Central Bank of Egypt auctions $1.6 bln USD T-bills

Ahram Online , Monday 13 Nov 2023

The Central Bank of Egypt (CBE) auctioned $1.61 billion USD-denominated treasury bills (T-bills) on Monday, reported the CBE website.

US Dollar bills. Stock Image.


The T-bills are to be repaid on 12 November 2024 at a yield that is yet to be announced.

This is the CBE's highest USD debt instruments offering (treasury bills and bonds) since May 2020.

The last USD T-bills issued by the CBE were on 6 June 2023 with a 364-day tenor. At that issuance, the central bank required $540 million and accepted $644.1 million in bids at an average yield of 5.27 percent.

According to the Federal Reserve Bank of St. Louis, the average yield of one-year US bonds is 3.3 percent.

On 7 November, the CBE auctioned €645 million in T-bills with a 364-day tenor. The central bank accepted €656.7 million bids at an average yield of 4 percent. According to the European Central Bank, the average yield of one-year Euro bonds is 3.5 percent.

Usually, the CBE issues T-bills on behalf of the Ministry of Finance to finance the budget deficit.

Egypt's budget deficit accounted for six percent of its GDP in the fiscal year (FY) 2022/2023, according to Minister of Finance Mohamed Maait. In the same fiscal year, the country's debt-to-GDP ratio reached 95.6 percent, with the GDP recording EGP 9.8 trillion ($318.23 billion).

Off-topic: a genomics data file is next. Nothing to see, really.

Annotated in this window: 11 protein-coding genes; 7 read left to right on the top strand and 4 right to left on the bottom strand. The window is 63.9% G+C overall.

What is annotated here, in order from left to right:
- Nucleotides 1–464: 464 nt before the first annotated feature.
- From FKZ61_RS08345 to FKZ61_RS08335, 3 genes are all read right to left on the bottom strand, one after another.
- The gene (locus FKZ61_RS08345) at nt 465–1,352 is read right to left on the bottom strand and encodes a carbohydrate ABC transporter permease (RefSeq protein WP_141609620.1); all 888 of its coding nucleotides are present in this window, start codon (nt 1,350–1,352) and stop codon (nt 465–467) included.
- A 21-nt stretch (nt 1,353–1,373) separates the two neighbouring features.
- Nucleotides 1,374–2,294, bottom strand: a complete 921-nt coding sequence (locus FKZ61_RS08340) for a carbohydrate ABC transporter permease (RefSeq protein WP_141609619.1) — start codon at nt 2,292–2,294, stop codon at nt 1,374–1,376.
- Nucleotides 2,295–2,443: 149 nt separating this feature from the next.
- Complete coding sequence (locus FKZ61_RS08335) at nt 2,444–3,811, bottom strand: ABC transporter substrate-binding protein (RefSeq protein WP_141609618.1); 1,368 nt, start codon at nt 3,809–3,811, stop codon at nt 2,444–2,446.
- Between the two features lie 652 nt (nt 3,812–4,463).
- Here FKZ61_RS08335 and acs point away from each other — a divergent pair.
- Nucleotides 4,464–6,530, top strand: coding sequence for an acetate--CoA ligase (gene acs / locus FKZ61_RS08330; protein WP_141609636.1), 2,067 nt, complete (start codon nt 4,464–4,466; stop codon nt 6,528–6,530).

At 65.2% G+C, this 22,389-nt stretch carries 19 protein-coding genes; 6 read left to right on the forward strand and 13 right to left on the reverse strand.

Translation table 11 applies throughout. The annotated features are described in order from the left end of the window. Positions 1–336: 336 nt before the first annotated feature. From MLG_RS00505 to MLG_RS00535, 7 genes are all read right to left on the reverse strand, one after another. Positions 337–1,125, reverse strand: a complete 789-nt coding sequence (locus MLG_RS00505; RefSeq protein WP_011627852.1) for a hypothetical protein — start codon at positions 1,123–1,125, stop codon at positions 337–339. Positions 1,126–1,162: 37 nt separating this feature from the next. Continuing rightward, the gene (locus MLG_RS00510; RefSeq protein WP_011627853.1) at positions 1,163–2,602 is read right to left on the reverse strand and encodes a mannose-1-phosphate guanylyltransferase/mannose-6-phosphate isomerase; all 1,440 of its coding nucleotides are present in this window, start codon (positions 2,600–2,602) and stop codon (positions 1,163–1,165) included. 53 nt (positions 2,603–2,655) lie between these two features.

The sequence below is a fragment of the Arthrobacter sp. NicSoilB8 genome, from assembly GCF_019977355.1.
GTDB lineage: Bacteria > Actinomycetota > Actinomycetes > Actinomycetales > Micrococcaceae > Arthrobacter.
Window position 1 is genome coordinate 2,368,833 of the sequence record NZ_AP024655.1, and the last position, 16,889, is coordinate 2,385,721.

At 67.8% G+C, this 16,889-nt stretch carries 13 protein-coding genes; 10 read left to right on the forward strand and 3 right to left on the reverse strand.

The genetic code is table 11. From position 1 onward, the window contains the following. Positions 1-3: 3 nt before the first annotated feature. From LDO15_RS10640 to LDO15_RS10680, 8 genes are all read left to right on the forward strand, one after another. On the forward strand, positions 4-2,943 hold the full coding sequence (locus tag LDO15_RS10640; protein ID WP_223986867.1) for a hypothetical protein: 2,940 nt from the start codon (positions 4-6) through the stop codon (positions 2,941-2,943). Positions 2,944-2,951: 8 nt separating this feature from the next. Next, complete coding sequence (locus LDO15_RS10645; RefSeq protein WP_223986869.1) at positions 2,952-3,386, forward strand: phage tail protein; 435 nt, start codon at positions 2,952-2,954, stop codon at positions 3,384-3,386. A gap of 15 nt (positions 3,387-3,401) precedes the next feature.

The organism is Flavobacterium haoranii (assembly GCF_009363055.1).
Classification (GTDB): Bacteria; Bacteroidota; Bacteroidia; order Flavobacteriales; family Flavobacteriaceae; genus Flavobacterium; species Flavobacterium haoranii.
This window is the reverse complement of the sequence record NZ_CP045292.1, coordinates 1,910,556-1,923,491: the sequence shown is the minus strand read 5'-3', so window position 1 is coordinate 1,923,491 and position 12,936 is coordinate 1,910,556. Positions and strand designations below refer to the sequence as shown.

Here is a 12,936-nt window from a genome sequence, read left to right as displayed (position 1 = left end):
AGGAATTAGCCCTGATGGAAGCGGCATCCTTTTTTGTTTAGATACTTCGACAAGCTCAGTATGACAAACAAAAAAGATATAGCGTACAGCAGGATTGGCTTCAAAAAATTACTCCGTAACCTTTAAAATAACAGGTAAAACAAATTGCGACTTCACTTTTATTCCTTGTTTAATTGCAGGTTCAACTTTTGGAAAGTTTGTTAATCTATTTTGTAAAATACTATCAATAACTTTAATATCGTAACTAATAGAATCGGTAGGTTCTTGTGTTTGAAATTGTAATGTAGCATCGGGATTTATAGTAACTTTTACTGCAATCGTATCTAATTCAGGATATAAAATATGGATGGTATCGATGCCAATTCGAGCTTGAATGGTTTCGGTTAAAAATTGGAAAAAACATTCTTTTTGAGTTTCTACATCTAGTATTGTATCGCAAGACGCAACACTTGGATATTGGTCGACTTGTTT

Egypt’s external debt declined marginally to $164.73 billion during the fourth quarter of FY 2022/2023 from $165.36 billion in the earlier quarter.

The government has increased its budget deficit estimate to 6.9 percent of GDP for FY 2023/2024, which started on 1 July.

Egypt is coping with a shortage of US dollar liquidity in the local market and a financing gap estimated at $17 billion through 2026. The country has been increasing its efforts to fulfil its commitments to the IMF under the Extended Fund Facility (EFF) loan programme, approved in December 2022. 

Under the agreement, the government aims to decrease the gross debt-to-GDP ratio to approximately 83 percent by FY 2026/2027.

Egypt has recently bolstered its foreign currency reserves through the issuance of $1 billion in yen-denominated bonds in August and another $500 million in yuan-denominated bonds in October, with further yen-denominated bonds in the pipeline.

Under a loan agreement, the CBE secured ¥7 billion ($956.61 million) from the state-run China Development Bank.


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